Craig Hayman next spoke about Steam-punk, a new trend. They found this using social analytics. Customer experience is more important than ever before. You need to turn them into advocates by listening for what they want and then acting on it. For example, 50% of customers are using mobile devices in stores. Social analytics were demonstrated using a climbing gear company, Greenwell Sports, case example. I am very familiar with this space as my daughter is the Editor of Alpinist Magazine. There is a lot of gear talk in this space and much discussion on the Web. The firm using Facebook, Twitter, and other means to link back to the right gear on their site. It has resulted in huge increases in sales. They built a community around canyoneering with Connections.

ING is a company that looks at where abandonment occurs and built in remedies. Expedia and Shop.ca, did the same thing. Jeff Bowman from Caterpillar next spoke. Now customers often start online. This undermines their traditional face-to-face selling approach. So now they are adding social online to remain competitive.

Social recruiting was next covered to demonstrate some of the Kenexa capabilities. The applicant starts with an assessment. Then analytics are used to find the best match. Once selected an on-boarding portal streamlines the process. There are collaborative social learning experiences to share expertise. The many resources that are available are easy to find.  Questions can have a video context to better explain what is needed and get better answers.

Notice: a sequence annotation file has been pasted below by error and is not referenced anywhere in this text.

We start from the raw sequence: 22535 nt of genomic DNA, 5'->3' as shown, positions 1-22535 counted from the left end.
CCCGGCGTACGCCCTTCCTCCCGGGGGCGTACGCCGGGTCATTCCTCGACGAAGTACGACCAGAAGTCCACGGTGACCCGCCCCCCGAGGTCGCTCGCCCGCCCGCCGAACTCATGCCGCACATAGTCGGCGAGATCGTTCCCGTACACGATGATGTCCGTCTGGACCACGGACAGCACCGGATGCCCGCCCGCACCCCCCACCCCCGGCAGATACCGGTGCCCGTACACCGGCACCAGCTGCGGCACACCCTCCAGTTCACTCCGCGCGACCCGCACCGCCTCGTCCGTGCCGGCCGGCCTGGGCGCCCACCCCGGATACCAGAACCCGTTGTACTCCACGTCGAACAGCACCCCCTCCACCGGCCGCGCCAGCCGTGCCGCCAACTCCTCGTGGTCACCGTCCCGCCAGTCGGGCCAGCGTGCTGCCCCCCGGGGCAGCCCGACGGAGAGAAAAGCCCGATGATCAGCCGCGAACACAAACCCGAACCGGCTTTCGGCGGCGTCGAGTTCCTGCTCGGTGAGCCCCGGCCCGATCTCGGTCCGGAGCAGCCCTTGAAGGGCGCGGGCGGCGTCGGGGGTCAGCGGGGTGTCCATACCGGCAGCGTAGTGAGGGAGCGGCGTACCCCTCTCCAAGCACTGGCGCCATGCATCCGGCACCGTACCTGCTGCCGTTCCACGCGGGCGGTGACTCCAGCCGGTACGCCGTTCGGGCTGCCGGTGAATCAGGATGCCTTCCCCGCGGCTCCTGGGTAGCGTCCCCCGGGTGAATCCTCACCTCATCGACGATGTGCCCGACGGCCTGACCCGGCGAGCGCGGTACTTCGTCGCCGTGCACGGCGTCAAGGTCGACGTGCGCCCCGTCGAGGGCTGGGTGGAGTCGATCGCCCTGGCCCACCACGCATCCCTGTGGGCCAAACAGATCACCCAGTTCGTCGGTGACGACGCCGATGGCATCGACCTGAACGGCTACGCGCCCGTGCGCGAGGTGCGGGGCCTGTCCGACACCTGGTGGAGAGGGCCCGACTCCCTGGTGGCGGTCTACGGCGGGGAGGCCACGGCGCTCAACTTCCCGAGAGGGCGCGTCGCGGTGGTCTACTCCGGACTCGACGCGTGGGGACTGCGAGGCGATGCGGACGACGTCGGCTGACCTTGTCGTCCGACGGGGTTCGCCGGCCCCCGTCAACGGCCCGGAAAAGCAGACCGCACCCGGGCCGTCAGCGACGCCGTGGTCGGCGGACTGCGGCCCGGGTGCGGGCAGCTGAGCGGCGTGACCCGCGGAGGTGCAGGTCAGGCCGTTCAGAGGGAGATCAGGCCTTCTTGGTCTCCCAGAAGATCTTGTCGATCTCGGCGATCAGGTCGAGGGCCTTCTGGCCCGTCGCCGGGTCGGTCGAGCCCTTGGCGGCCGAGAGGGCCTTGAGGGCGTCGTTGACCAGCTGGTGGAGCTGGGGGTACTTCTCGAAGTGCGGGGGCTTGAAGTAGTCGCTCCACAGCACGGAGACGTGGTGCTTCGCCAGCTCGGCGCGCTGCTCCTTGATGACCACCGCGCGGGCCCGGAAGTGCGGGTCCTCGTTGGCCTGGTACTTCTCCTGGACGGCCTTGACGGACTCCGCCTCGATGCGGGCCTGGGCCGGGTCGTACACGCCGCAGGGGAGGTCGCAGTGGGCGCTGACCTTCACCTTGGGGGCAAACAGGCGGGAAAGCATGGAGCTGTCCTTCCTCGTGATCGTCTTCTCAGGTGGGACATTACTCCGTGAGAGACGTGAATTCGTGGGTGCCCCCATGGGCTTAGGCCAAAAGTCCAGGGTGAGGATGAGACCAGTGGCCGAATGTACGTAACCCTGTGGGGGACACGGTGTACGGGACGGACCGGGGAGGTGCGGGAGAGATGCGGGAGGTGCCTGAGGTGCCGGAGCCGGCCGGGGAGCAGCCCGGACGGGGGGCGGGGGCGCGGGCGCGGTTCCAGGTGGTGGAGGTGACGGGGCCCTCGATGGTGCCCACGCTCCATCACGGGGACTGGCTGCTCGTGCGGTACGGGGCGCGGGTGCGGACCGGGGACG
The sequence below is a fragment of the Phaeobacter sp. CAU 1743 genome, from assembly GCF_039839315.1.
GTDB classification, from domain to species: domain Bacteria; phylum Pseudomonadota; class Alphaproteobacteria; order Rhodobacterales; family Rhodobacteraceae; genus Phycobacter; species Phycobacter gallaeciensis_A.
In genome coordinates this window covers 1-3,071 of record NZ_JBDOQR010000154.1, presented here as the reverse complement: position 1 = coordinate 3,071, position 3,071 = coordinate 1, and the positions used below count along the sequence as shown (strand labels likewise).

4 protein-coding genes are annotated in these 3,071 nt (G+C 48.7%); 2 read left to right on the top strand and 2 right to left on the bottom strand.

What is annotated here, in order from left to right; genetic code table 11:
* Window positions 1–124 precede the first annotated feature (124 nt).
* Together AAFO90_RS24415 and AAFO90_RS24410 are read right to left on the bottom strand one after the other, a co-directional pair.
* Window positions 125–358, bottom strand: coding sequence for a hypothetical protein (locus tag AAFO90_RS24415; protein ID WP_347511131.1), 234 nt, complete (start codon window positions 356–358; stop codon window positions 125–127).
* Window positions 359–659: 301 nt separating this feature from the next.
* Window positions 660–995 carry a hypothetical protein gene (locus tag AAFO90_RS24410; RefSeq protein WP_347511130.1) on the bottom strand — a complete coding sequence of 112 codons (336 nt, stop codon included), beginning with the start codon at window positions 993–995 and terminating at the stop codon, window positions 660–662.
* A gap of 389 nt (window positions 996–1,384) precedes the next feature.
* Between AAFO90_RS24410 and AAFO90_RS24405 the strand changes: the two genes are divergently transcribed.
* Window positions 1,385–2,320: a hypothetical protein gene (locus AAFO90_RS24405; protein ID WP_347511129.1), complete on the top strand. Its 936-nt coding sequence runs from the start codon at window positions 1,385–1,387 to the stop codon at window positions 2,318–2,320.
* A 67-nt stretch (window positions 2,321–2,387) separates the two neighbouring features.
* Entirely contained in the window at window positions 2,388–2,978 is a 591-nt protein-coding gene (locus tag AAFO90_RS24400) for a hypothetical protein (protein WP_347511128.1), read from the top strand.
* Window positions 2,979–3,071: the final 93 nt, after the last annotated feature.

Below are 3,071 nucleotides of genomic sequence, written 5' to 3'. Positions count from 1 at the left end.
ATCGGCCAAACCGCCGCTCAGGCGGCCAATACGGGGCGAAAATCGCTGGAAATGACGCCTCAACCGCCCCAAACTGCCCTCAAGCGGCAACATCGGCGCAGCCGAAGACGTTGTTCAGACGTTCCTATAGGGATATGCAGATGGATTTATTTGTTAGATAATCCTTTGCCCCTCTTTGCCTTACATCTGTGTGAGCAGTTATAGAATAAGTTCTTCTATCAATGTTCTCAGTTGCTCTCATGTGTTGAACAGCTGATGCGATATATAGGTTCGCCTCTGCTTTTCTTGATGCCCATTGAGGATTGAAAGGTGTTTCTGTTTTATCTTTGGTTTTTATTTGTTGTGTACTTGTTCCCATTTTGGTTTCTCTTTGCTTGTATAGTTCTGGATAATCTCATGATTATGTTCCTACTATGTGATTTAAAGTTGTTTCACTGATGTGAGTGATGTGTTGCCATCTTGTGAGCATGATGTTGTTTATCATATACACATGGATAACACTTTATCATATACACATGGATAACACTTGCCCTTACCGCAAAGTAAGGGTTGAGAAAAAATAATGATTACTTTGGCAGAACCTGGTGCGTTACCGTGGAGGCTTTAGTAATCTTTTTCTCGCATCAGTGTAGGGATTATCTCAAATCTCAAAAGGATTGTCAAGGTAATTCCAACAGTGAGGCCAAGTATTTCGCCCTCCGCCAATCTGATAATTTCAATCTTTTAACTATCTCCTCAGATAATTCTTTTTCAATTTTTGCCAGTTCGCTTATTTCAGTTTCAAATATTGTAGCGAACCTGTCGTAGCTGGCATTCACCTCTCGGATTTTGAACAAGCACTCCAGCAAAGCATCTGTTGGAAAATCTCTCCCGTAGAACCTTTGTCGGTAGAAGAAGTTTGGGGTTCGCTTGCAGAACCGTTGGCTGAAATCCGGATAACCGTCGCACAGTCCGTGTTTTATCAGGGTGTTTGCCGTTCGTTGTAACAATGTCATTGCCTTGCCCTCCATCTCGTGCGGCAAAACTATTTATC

Mike Rhodin spoke next. He said it is the 11th time he has spoken here. Introducing Neil Armstrong was his best experience.  IBM now works as social enterprise. I have interviewed Mike on a number of occasions and really appreciate his big picture thinking. He said that big data is allowing us to see patterns that were not thought of before. This is allowing businesses to transform and re-invent themselves. They can target individuals rather than simply segments. Mike said that analytics is key and I could not agree more. Social opens up content to be mined through analytics. Mike said analytics is the new language of business and IBM is investing heavily here.

I am about to run out of power so I will post now.  More later.


Updated Feb 2/2/2013: Here’s the video of the Opening Session – Day 1!

Watch live streaming video from ibmsoftware at livestream.com